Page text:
We heard shuffling and scraping down the hallway. Mike turned and smiled. He knew what was around the corner.
A senior staff reporter emerged on his knees, hands folded in prayer, and said: “Mike, please please please let me write the story.”
The story of the year. The story that could help an aspiring student journalist land a big time job. Ronald Reagan had just announced he was not placing his future presidential library at Stanford.
It was April 23, 1987.
Editor-in-chief Mike Newman ’88 and I were editing stories on the mainframe terminals in the Daily Sports department cubicle. Mike was in this quiet spot because he had decisions to make.
He knew it would be an early night for the sports page. I was the co-sports editor on duty. No games or matches on this Thursday. All we had were previews and our writers submitted early. Mike asked me to stay and night edit (i.e., cold copy edit, write headlines and cutlines, troubleshoot). Mike knew (though I didn’t) that all hell would soon break loose.
Newman was a man of few words. He inspired loyalty. I stayed.
I was no fan of Reagan. I grew up in a union family that revered Franklin D. Roosevelt and Adlai Stevenson. But after I put the sports section to bed, I wrote the headline: STANFORD LOSES REAGAN LIBRARY. I sent it back to the typesetter. She printed and pasted it across the front page flat, where it awaited the articles. Back then, articles were printed on sticky paper and laid out on backlit flat tables for final proofreading.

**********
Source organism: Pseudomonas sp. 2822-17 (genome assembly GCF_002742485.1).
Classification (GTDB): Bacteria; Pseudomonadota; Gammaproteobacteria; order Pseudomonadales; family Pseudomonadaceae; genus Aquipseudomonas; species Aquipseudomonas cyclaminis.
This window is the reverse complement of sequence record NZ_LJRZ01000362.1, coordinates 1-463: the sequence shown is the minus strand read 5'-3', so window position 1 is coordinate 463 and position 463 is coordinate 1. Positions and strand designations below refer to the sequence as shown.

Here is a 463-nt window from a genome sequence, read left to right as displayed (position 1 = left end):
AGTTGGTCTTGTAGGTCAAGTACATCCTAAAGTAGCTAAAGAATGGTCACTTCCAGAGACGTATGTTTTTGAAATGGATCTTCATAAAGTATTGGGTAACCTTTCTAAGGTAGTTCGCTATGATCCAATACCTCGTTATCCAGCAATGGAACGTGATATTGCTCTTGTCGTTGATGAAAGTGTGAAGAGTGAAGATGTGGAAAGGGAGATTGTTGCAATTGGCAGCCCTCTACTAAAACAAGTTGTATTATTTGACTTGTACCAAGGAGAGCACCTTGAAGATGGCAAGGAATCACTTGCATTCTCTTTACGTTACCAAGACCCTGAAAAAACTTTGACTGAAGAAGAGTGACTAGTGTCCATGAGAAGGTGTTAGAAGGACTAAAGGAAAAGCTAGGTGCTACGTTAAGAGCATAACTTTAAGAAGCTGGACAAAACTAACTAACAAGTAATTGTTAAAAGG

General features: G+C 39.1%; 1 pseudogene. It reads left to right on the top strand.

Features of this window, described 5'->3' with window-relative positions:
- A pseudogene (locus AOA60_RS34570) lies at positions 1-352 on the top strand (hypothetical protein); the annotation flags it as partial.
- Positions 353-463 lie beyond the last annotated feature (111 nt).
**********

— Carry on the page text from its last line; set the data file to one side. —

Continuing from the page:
It was a cool night to be an observer. Even though we had no cell phones or email, the word got out and one by one, all the senior staff writers showed up, clamoring for a by-line. It was fascinating to watch their determination and desperation. I marveled at the calm decision-making of Mike and his news editor. They assigned four stories and trucked no dissent. Several prominent writers got shut out. I had never seen humans so angry. But everyone in the news department flew into gear, making calls and pounding the terminals.
For more than three years, a contingent of Stanford faculty had fought vocally against the likelihood of President Reagan establishing his library at the Hoover Institution. As I understood it, most presidents placed their library at the best university of their home state. I thought Stanford was the best university in California.
The writers eventually noticed the headline. Everyone but Mike and I hated it. They yelled at me. All night, they sent different headlines to the typesetter, took mine down and pasted theirs.
“Reagan Withdraws Library” — “Faculty win Reagan Battle” — “No Reagan Library at Hoover.”
I reprinted and pasted it again. STANFORD LOSES REAGAN LIBRARY.
They said “Mike won’t like this,” and returned to yell at me after Mike said he liked it.
“It’s not a loss!” — “Reagan doesn’t even read!” — “Conservatives will change Stanford if it comes!” — “[Expletive] that [Expletive]”.
I said over and over again: It’s a Presidential library. It’s rare. It’s a loss. They did not agree.
At around 11 p.m., the typesetter handed me a folder with a sheet of six copies of the headline, saying “I’m tired of reprinting these.” I had to use all six.
At midnight, everything was done. We pushed everyone out. Mike himself took the roller and pressed down the STANFORD LOSES REAGAN LIBRARY headline. We placed the flats in a box and drove to the printers down near San Jose. We ate breakfast at a 24-hour diner. I always say I got my degree from Stanford, but I got my education at The Stanford Daily.
Christopher Fialko ’88 was a member of The Stanford Daily during his time at Stanford. He is now a criminal defense lawyer.